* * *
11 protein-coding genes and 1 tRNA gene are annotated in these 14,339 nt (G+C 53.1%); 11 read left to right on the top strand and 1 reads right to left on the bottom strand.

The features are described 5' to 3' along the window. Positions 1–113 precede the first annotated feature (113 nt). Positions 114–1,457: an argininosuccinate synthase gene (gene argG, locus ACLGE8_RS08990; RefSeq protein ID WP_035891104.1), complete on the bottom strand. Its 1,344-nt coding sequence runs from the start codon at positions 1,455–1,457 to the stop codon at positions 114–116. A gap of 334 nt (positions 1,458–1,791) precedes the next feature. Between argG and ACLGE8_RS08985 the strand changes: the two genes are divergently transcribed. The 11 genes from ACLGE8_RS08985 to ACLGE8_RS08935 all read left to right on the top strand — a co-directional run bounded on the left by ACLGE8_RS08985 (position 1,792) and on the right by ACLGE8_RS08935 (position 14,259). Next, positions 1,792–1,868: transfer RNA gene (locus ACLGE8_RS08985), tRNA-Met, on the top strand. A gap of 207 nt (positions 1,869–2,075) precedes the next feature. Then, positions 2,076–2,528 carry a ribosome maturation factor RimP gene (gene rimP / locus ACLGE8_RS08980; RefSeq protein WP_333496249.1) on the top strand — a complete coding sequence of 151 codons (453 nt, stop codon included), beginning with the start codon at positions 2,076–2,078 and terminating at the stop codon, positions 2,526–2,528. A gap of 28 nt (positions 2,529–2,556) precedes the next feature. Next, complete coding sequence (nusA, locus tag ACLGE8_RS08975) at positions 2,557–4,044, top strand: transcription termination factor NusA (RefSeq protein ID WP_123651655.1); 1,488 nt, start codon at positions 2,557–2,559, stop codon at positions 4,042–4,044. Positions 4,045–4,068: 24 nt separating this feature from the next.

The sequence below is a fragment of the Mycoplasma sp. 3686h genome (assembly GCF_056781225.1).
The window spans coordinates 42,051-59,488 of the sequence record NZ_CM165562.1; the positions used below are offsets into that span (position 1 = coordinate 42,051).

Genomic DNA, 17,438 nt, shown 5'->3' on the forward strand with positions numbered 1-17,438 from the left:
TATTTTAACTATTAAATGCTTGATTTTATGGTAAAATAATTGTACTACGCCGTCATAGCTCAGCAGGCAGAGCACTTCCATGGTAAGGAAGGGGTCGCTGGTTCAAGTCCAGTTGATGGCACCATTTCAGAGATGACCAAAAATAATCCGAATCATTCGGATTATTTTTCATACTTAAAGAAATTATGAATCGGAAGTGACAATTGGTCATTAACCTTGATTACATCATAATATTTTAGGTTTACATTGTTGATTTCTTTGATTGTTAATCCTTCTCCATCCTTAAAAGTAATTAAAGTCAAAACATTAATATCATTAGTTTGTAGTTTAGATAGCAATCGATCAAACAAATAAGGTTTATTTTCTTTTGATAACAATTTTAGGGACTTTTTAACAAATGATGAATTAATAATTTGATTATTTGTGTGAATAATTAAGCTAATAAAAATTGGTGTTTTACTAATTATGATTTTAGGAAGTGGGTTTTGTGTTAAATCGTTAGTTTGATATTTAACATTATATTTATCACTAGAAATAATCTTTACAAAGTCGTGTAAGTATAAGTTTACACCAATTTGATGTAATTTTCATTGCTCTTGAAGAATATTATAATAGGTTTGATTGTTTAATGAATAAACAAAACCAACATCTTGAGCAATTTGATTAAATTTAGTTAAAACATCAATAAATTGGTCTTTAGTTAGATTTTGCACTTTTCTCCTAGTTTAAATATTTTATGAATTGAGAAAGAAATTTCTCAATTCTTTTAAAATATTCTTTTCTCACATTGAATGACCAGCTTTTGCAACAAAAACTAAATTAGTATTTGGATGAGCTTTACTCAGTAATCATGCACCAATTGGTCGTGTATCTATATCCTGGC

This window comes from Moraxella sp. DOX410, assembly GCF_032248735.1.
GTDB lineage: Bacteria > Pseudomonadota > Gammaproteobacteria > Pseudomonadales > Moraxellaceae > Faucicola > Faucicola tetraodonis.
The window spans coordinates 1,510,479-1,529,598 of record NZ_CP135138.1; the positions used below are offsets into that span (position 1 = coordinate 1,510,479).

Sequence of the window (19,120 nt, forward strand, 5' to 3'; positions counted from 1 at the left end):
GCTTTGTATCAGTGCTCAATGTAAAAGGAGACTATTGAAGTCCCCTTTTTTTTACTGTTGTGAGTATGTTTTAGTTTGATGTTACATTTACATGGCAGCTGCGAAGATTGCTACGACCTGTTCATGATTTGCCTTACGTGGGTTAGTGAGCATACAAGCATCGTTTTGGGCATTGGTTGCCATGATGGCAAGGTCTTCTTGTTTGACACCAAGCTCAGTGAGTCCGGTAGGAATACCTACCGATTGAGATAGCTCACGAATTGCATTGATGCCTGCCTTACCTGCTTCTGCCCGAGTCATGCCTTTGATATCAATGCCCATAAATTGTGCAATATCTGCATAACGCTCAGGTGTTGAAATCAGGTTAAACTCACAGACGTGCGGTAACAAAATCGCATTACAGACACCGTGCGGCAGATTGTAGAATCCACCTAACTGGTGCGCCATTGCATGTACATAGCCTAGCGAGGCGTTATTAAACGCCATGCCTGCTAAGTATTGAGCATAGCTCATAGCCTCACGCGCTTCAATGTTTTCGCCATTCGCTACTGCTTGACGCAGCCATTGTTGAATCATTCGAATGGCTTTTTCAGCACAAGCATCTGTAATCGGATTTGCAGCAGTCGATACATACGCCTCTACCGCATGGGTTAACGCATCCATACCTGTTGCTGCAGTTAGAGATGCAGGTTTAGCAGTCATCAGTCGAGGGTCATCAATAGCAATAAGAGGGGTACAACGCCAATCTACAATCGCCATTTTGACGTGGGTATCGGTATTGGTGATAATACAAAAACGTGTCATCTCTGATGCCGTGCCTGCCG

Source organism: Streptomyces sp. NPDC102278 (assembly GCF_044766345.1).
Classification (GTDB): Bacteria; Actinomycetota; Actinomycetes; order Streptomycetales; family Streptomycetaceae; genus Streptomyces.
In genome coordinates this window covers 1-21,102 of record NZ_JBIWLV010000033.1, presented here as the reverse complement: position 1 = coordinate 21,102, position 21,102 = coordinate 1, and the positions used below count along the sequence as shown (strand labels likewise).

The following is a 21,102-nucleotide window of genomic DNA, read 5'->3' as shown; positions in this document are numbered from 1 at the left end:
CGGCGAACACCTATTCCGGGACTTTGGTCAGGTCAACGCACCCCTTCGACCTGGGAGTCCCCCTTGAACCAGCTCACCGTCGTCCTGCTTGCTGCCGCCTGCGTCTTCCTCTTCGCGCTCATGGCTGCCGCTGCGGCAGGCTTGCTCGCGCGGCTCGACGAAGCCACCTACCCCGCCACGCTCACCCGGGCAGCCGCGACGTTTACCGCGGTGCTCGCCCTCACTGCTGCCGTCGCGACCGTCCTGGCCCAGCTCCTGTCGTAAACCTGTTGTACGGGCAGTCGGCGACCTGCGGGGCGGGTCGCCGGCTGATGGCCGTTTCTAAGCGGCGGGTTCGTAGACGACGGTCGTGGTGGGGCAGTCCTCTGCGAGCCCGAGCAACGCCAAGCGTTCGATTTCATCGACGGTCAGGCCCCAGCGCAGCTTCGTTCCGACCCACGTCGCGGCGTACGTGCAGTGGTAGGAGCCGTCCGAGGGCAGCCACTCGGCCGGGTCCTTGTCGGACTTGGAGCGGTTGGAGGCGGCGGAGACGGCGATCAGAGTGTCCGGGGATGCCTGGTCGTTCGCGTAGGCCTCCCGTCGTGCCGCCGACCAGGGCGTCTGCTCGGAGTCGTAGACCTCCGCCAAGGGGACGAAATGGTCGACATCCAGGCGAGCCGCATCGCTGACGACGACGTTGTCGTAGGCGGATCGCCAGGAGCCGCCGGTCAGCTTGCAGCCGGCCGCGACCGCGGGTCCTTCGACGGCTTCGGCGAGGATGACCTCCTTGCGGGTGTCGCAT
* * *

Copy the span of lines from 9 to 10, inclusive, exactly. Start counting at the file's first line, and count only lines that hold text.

The window spans coordinates 1,510,479-1,529,598 of record NZ_CP135138.1; the positions used below are offsets into that span (position 1 = coordinate 1,510,479).

Sequence of the window (19,120 nt, forward strand, 5' to 3'; positions counted from 1 at the left end):